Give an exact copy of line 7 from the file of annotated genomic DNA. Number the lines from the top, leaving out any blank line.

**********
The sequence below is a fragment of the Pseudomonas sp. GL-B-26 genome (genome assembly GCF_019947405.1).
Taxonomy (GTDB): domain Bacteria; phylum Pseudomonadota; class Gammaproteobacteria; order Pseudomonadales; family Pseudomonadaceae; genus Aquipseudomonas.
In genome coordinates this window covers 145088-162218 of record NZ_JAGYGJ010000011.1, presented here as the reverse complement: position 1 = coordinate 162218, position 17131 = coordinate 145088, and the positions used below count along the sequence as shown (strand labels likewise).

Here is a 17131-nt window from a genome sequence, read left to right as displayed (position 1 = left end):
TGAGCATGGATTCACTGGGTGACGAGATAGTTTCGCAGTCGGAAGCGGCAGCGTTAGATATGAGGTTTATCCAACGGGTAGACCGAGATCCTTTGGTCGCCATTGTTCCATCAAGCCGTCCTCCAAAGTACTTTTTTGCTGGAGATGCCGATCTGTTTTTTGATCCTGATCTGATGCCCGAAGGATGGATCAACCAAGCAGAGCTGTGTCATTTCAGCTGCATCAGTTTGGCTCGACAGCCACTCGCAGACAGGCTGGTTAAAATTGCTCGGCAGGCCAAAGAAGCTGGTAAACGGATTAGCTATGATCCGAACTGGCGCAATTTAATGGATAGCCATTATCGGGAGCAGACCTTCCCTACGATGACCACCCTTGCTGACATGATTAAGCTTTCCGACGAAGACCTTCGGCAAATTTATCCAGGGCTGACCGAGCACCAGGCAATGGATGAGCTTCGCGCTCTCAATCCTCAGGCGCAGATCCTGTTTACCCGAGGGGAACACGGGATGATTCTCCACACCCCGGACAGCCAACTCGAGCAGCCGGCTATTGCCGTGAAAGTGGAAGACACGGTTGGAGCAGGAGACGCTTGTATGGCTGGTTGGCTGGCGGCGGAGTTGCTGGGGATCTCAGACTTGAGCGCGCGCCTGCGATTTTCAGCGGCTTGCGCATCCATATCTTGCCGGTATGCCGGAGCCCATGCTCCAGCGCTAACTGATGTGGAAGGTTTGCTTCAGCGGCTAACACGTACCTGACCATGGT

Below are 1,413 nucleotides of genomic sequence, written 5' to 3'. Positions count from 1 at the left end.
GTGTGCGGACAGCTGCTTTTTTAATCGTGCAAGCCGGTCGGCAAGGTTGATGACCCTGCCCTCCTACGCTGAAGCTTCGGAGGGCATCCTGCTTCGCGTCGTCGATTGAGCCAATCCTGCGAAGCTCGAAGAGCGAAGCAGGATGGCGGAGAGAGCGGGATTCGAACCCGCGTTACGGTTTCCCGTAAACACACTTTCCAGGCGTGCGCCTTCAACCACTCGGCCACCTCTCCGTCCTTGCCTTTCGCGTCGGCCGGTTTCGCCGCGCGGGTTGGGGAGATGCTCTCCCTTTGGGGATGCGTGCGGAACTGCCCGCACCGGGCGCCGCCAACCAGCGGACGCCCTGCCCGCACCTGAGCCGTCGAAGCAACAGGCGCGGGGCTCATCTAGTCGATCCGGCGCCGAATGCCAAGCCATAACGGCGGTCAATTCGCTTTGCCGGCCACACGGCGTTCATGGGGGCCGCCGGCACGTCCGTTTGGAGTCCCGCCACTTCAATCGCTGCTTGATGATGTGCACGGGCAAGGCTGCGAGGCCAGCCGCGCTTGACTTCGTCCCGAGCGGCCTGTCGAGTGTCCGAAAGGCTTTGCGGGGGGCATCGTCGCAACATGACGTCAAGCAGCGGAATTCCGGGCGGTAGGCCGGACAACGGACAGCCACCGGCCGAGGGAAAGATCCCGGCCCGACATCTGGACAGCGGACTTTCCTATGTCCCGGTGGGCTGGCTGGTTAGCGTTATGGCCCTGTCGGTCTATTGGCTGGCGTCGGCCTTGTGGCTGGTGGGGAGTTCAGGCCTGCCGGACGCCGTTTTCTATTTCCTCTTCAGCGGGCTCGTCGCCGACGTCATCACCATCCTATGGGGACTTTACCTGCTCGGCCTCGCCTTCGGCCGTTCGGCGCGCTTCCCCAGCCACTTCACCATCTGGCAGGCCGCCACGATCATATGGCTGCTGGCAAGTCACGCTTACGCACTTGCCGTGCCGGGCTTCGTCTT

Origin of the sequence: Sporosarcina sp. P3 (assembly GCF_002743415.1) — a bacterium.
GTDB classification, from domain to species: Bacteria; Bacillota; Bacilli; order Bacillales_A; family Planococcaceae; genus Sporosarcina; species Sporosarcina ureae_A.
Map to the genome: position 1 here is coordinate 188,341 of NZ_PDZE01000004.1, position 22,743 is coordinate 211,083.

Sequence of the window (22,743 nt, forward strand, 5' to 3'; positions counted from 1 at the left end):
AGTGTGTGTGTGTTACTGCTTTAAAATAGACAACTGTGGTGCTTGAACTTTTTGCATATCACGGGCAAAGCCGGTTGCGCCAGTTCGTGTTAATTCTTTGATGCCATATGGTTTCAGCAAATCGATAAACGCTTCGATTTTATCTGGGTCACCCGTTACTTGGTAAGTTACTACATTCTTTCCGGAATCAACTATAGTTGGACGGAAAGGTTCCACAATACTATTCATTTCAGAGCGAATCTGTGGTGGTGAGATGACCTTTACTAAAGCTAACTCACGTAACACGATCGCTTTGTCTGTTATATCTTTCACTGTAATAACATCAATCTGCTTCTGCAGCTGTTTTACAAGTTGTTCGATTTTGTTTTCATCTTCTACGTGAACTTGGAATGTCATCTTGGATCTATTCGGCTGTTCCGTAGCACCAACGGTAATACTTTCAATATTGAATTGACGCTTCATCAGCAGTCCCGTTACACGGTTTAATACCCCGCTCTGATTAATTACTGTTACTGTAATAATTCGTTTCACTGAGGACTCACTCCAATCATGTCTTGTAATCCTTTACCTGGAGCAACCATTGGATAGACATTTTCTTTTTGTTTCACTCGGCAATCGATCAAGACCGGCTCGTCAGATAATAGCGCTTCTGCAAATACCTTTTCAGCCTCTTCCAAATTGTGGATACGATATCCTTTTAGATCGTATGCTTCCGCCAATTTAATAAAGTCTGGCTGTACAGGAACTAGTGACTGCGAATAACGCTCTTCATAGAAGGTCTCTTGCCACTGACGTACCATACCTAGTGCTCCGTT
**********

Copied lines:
GTGTGCGGACAGCTGCTTTTTTAATCGTGCAAGCCGGTCGGCAAGGTTGATGACCCTGCCCTCCTACGCTGAAGCTTCGGAGGGCATCCTGCTTCGCGTCGTCGATTGAGCCAATCCTGCGAAGCTCGAAGAGCGAAGCAGGATGGCGGAGAGAGCGGGATTCGAACCCGCGTTACGGTTTCCCGTAAACACACTTTCCAGGCGTGCGCCTTCAACCACTCGGCCACCTCTCCGTCCTTGCCTTTCGCGTCGGCCGGTTTCGCCGCGCGGGTTGGGGAGATGCTCTCCCTTTGGGGATGCGTGCGGAACTGCCCGCACCGGGCGCCGCCAACCAGCGGACGCCCTGCCCGCACCTGAGCCGTCGAAGCAACAGGCGCGGGGCTCATCTAGTCGATCCGGCGCCGAATGCCAAGCCATAACGGCGGTCAATTCGCTTTGCCGGCCACACGGCGTTCATGGGGGCCGCCGGCACGTCCGTTTGGAGTCCCGCCACTTCAATCGCTGCTTGATGATGTGCACGGGCAAGGCTGCGAGGCCAGCCGCGCTTGACTTCGTCCCGAGCGGCCTGTCGAGTGTCCGAAAGGCTTTGCGGGGGGCATCGTCGCAACATGACGTCAAGCAGCGGAATTCCGGGCGGTAGGCCGGACAACGGACAGCCACCGGCCGAGGGAAAGATCCCGGCCCGACATCTGGACAGCGGACTTTCCTATGTCCCGGTGGGCTGGCTGGTTAGCGTTATGGCCCTGTCGGTCTATTGGCTGGCGTCGGCCTTGTGGCTGGTGGGGAGTTCAGGCCTGCCGGACGCCGTTTTCTATTTCCTCTTCAGCGGGCTCGTCGCCGACGTCATCACCATCCTATGGGGACTTTACCTGCTCGGCCTCGCCTTCGGCCGTTCGGCGCGCTTCCCCAGCCACTTCACCATCTGGCAGGCCGCCACGATCATATGGCTGCTGGCAAGTCACGCTTACGCACTTGCCGTGCCGGGCTTCGTCTT